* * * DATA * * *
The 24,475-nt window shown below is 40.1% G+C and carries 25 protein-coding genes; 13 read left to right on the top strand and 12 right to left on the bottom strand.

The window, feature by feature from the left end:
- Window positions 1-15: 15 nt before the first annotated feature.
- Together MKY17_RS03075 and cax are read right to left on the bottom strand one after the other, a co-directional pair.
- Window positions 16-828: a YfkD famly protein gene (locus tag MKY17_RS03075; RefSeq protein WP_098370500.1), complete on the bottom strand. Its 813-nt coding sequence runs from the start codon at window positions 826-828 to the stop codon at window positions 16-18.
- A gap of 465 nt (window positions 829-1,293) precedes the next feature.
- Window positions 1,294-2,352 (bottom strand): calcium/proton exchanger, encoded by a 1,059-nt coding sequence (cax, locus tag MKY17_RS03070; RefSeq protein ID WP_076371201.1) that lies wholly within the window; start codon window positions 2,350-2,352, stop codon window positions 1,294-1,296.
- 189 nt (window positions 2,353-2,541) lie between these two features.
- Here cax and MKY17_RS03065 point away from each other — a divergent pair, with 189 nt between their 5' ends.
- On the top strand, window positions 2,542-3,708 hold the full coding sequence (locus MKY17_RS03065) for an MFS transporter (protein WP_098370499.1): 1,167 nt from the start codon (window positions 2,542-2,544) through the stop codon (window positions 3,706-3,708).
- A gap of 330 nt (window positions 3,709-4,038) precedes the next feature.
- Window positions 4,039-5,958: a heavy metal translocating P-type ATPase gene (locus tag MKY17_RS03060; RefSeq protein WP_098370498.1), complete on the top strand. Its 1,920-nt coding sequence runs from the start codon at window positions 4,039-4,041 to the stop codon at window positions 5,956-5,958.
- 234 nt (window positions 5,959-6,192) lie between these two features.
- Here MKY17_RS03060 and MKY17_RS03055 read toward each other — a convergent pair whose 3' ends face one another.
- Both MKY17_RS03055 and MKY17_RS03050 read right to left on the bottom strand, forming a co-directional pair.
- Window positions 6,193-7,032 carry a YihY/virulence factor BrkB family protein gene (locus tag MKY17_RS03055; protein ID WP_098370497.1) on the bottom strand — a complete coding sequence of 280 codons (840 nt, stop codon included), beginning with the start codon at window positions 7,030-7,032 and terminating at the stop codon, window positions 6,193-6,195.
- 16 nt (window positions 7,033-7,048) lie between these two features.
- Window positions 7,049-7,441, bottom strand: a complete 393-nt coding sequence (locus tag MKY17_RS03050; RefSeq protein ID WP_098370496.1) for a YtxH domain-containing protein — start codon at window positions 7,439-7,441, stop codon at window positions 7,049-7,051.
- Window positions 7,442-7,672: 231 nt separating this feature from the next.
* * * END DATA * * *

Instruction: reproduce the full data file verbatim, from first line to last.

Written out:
The 24,475-nt window shown below is 40.1% G+C and carries 25 protein-coding genes; 13 read left to right on the top strand and 12 right to left on the bottom strand.

The window, feature by feature from the left end:
- Window positions 1-15: 15 nt before the first annotated feature.
- Together MKY17_RS03075 and cax are read right to left on the bottom strand one after the other, a co-directional pair.
- Window positions 16-828: a YfkD famly protein gene (locus tag MKY17_RS03075; RefSeq protein WP_098370500.1), complete on the bottom strand. Its 813-nt coding sequence runs from the start codon at window positions 826-828 to the stop codon at window positions 16-18.
- A gap of 465 nt (window positions 829-1,293) precedes the next feature.
- Window positions 1,294-2,352 (bottom strand): calcium/proton exchanger, encoded by a 1,059-nt coding sequence (cax, locus tag MKY17_RS03070; RefSeq protein ID WP_076371201.1) that lies wholly within the window; start codon window positions 2,350-2,352, stop codon window positions 1,294-1,296.
- 189 nt (window positions 2,353-2,541) lie between these two features.
- Here cax and MKY17_RS03065 point away from each other — a divergent pair, with 189 nt between their 5' ends.
- On the top strand, window positions 2,542-3,708 hold the full coding sequence (locus MKY17_RS03065) for an MFS transporter (protein WP_098370499.1): 1,167 nt from the start codon (window positions 2,542-2,544) through the stop codon (window positions 3,706-3,708).
- A gap of 330 nt (window positions 3,709-4,038) precedes the next feature.
- Window positions 4,039-5,958: a heavy metal translocating P-type ATPase gene (locus tag MKY17_RS03060; RefSeq protein WP_098370498.1), complete on the top strand. Its 1,920-nt coding sequence runs from the start codon at window positions 4,039-4,041 to the stop codon at window positions 5,956-5,958.
- 234 nt (window positions 5,959-6,192) lie between these two features.
- Here MKY17_RS03060 and MKY17_RS03055 read toward each other — a convergent pair whose 3' ends face one another.
- Both MKY17_RS03055 and MKY17_RS03050 read right to left on the bottom strand, forming a co-directional pair.
- Window positions 6,193-7,032 carry a YihY/virulence factor BrkB family protein gene (locus tag MKY17_RS03055; protein ID WP_098370497.1) on the bottom strand — a complete coding sequence of 280 codons (840 nt, stop codon included), beginning with the start codon at window positions 7,030-7,032 and terminating at the stop codon, window positions 6,193-6,195.
- 16 nt (window positions 7,033-7,048) lie between these two features.
- Window positions 7,049-7,441, bottom strand: a complete 393-nt coding sequence (locus tag MKY17_RS03050; RefSeq protein ID WP_098370496.1) for a YtxH domain-containing protein — start codon at window positions 7,439-7,441, stop codon at window positions 7,049-7,051.
- Window positions 7,442-7,672: 231 nt separating this feature from the next.